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Thai Pamphlets Purple 73-84

#0660073: The Groaning Volcano

This version is perhaps this series' most extensive (and confused?) transformation of a traditional fable. The volcano groans. Some think it is an earthquake; women think that there is a giant inside the mountain wanting to get out. Not far away, a mouse is looking for food and paying no attention to the groan. Then it sees the people and runs afraid into its hole. Then the volcano turns so quiet that people begin to laugh at the volcano. People say "It just giving the groan but can make anybody fear even a mouse." I challenge readers to come up with the one meaning of that statement! The moral does not help clarify things for me: "The great does not always make others fear."

#0660074: The Oak and the Reed

My favorite sentence in this story is "The reed still leans along the strong wind."

#0660075: The Big Crab and a Little Crab

Note that these two crabs are not (as is traditional for this fable) related to each other. The problem seems to be not whether the crab will walk forward but whether it will walk straight. "Look to yourself before criticism" sounds good in any language!

#0660076: The Prince and the Cat

Note that the beloved here is a prince. The "angle (sic) of love appears at the castle" in response to the cat's crying. Here the transformation has as its explicit condition that the cat change her whole nature, and the cat promises to show no sign that she used to be a cat. Here is a sentence too good to miss: "When the prince meet the twisted princess, he once falls in love and asks her to marry with." The prince later wonders when he finds her scratching a cushion. The next day she climbs on the balcony of the castle. Finally she catches a mouse and is beginning to eat it--when she turns back into being a cat. (Now, there is one surprised prince!)

#0660077: The Cock and the Fox

The Chanticleer story is here in its basic outlines. "This is my cock" is the mouth-opening cry of the fox that lets the cock loose. People arrive in time to beat this fox. The moral may lack grammar but takes an interesting perspective on the story: "Doing the right things at the right time."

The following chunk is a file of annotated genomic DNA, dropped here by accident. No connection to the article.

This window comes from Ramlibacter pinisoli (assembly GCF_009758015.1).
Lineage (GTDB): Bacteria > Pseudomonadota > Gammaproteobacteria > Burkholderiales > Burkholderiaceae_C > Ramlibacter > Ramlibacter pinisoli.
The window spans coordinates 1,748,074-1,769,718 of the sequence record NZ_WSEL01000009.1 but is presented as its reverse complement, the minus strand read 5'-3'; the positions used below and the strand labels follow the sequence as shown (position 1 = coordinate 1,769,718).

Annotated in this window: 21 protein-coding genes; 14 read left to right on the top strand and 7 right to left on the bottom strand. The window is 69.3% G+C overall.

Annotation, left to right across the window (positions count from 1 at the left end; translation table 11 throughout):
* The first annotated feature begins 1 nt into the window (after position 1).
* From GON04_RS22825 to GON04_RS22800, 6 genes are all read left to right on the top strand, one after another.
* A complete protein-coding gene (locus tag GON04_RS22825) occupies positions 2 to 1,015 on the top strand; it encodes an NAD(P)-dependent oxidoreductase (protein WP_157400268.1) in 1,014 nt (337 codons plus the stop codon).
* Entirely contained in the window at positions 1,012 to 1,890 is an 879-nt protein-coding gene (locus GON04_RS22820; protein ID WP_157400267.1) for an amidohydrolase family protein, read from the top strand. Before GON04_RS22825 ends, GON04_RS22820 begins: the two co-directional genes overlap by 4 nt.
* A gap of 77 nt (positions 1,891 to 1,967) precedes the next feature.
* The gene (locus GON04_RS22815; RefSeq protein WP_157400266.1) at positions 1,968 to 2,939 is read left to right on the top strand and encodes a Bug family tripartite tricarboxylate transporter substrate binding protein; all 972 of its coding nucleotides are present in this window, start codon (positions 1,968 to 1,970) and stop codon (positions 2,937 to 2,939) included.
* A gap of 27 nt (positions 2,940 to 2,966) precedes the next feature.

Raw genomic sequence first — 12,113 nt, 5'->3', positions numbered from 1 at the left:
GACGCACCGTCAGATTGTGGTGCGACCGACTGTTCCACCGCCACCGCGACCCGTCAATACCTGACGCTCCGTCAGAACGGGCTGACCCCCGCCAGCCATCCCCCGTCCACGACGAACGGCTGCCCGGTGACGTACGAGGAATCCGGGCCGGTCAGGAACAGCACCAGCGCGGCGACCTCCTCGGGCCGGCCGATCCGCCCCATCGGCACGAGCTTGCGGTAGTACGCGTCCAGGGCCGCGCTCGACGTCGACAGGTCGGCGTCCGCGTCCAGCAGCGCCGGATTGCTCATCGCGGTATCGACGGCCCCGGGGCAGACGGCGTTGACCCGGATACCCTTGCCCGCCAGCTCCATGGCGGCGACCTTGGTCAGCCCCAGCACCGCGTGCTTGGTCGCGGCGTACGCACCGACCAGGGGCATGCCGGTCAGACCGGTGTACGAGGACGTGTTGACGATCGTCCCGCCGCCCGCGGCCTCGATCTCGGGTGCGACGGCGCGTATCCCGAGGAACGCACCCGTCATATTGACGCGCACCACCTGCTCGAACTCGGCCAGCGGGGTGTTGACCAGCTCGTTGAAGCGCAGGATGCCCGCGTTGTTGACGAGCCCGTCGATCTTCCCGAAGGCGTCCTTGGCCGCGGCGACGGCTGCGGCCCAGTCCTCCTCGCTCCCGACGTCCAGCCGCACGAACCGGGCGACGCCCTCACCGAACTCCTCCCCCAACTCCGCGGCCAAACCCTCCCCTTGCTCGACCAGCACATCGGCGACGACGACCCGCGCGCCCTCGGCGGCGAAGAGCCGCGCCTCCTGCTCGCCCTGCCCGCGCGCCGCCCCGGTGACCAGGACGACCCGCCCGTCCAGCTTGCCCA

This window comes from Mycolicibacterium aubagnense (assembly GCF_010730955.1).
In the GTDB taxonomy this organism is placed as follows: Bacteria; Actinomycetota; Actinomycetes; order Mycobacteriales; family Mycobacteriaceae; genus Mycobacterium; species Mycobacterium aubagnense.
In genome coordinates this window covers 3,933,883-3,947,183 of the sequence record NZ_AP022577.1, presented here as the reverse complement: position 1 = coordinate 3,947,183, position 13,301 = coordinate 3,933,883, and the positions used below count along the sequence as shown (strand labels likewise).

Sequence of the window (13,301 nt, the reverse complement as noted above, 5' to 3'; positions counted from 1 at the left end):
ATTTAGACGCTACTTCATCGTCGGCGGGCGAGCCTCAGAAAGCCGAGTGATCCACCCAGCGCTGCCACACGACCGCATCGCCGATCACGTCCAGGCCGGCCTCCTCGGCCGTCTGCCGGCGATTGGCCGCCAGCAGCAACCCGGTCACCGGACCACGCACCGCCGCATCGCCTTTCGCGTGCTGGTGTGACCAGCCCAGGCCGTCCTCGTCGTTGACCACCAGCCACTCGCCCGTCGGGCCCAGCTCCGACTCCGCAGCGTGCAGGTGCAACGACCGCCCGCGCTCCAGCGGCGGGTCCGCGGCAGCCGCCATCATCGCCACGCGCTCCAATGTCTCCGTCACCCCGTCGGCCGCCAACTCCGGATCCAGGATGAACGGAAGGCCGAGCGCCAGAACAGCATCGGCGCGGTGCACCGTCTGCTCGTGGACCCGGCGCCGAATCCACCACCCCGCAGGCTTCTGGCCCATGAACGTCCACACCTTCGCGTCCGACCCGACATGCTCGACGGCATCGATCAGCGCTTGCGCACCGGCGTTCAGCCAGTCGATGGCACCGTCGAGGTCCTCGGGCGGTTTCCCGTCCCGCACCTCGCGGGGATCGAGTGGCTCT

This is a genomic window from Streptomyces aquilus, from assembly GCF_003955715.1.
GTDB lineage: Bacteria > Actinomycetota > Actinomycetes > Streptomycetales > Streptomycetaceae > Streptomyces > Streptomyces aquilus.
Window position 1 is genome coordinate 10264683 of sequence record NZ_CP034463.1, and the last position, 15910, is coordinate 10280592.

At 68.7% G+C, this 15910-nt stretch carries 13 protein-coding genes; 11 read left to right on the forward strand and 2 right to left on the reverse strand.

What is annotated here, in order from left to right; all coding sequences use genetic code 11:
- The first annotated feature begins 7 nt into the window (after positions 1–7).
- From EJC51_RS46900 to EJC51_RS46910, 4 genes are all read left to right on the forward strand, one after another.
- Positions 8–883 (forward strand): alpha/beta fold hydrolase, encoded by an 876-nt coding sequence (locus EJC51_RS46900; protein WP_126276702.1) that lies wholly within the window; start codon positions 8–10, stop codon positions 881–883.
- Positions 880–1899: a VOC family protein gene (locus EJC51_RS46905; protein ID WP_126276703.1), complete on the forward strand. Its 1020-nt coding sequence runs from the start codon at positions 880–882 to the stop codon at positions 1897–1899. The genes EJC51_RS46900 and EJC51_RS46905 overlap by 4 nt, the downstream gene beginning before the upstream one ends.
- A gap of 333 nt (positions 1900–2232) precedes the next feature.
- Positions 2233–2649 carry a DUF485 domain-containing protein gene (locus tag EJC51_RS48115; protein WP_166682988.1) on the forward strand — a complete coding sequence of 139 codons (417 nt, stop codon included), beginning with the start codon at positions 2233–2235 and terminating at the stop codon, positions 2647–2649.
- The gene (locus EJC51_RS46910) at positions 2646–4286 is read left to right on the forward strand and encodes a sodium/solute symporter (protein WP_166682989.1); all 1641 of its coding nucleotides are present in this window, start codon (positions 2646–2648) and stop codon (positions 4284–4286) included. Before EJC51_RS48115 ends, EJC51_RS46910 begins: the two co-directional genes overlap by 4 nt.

#0660078: The Old Man and a Silly Donkey

This donkey has an enlarged and disproportioned head. He looks like one of Bennett's "humans with an animal head." The title does not mention the lap-dog that plays a major part in this fable. The picture attempting to show that the dog has just leapt into the old man's lap seems to suggest other things.... One wonders whether the donkey really gets the point, for his final reflection is "In the futher (sic), I will do just wise and useful things so I will not be punished like this." The moral: "Having carefully think before doing."

#0660079: The man and The lion

Great facial expressions, especially after the quarreling begins. Many illustrations include cute little critters around the central action. The moral takes refuge in the generic: "Judge not according to what we see."

#0660080: The three wishes

This story has migrated into this fable-collection from elsewhere; note the tree fairy and the three magic wishes. A tree tells the woodcutter that it is a woodland fairy and will offer three wishes if uncut. The three wishes end up being "I wish to have a string of black-bread," "I wish this bread to hang on your nose," and "I wish this bread loosed from my nose." The story may suggest how often we say "I want" without reflecting on how much we do or do not want what we mention. Among the illustrations in this series, the style here is perhaps the furthest toward a simple contemporary cartoon style. What lies beyond the focus of an individual scene is left with very rudimentary development.

#0660081: The crow and The snake

Borrowed from The Panchatantra, this story fills key roles with a prince and his two golden bracelets. Mrs. Crow is the mastermind here. There is no chase, but rather a search. The prince's people never know that the crows stole the bracelets.

#0660082: The Jay and the Nightingale

This fable is new to me. It is told, at least generally, in past tenses. The jays' screaming was "very anonymous (sic) because their voice was so ugly." But they thought their song was beautiful. They went to the eagle to have themselves declared "the king of song of the woods," and the eagle agreed. But other animals still laughed at them. So they returned to the eagle, who declared (in some labored English) "Even I name you so but your voice in actually is not beautiful." I see the point--a great one!--along the lines of "I do not care what the authorities say; the facts remain the way they are."

#0660083: The Merchant and His Friend

This is the Panchatantra story of "The Iron-Eating Rat," narrated in the past. It contains another prize-winning clause: "he thought it should be wised to put someone taking a look iron stored in his home." In this version, the former iron merchant became a schoolmaster, and his old friend sent his son to this school.... His story was that an owl took away the son. Not all would ascribe to this moral: "Treat the one who treated you badly in the same way."

#0660084: The Dragon in the Moon

Aesop here borrows from La Fontaine, since this is the story about the telescope with a fly stuck to its lens. Does it help the presentation of this story to show an illustration of a fly from its first description?

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